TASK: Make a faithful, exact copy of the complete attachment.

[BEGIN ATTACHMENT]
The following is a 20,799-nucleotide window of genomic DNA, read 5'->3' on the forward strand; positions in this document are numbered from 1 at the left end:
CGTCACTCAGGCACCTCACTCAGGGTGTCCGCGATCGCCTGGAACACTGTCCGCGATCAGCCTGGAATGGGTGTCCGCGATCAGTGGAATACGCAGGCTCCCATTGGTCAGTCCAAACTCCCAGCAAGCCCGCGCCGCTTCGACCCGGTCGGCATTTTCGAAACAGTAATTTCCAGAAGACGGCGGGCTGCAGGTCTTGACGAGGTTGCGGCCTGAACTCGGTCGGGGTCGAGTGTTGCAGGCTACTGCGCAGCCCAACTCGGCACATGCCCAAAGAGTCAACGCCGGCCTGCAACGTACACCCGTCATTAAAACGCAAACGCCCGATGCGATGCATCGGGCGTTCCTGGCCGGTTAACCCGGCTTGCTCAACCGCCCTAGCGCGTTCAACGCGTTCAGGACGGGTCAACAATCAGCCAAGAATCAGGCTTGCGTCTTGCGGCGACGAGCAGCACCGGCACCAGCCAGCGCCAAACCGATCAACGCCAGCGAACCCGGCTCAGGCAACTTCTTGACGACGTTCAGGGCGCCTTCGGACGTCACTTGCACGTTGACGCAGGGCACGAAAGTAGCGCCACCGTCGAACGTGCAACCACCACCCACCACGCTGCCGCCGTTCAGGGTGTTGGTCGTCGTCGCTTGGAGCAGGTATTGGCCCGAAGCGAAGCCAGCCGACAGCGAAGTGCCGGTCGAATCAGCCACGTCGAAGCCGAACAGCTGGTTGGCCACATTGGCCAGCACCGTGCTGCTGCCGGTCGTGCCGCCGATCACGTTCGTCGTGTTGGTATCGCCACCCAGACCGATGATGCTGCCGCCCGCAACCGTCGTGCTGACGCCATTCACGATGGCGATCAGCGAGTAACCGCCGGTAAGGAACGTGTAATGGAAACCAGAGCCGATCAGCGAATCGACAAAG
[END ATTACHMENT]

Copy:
The following is a 20,799-nucleotide window of genomic DNA, read 5'->3' on the forward strand; positions in this document are numbered from 1 at the left end:
CGTCACTCAGGCACCTCACTCAGGGTGTCCGCGATCGCCTGGAACACTGTCCGCGATCAGCCTGGAATGGGTGTCCGCGATCAGTGGAATACGCAGGCTCCCATTGGTCAGTCCAAACTCCCAGCAAGCCCGCGCCGCTTCGACCCGGTCGGCATTTTCGAAACAGTAATTTCCAGAAGACGGCGGGCTGCAGGTCTTGACGAGGTTGCGGCCTGAACTCGGTCGGGGTCGAGTGTTGCAGGCTACTGCGCAGCCCAACTCGGCACATGCCCAAAGAGTCAACGCCGGCCTGCAACGTACACCCGTCATTAAAACGCAAACGCCCGATGCGATGCATCGGGCGTTCCTGGCCGGTTAACCCGGCTTGCTCAACCGCCCTAGCGCGTTCAACGCGTTCAGGACGGGTCAACAATCAGCCAAGAATCAGGCTTGCGTCTTGCGGCGACGAGCAGCACCGGCACCAGCCAGCGCCAAACCGATCAACGCCAGCGAACCCGGCTCAGGCAACTTCTTGACGACGTTCAGGGCGCCTTCGGACGTCACTTGCACGTTGACGCAGGGCACGAAAGTAGCGCCACCGTCGAACGTGCAACCACCACCCACCACGCTGCCGCCGTTCAGGGTGTTGGTCGTCGTCGCTTGGAGCAGGTATTGGCCCGAAGCGAAGCCAGCCGACAGCGAAGTGCCGGTCGAATCAGCCACGTCGAAGCCGAACAGCTGGTTGGCCACATTGGCCAGCACCGTGCTGCTGCCGGTCGTGCCGCCGATCACGTTCGTCGTGTTGGTATCGCCACCCAGACCGATGATGCTGCCGCCCGCAACCGTCGTGCTGACGCCATTCACGATGGCGATCAGCGAGTAACCGCCGGTAAGGAACGTGTAATGGAAACCAGAGCCGATCAGCGAATCGACAAAG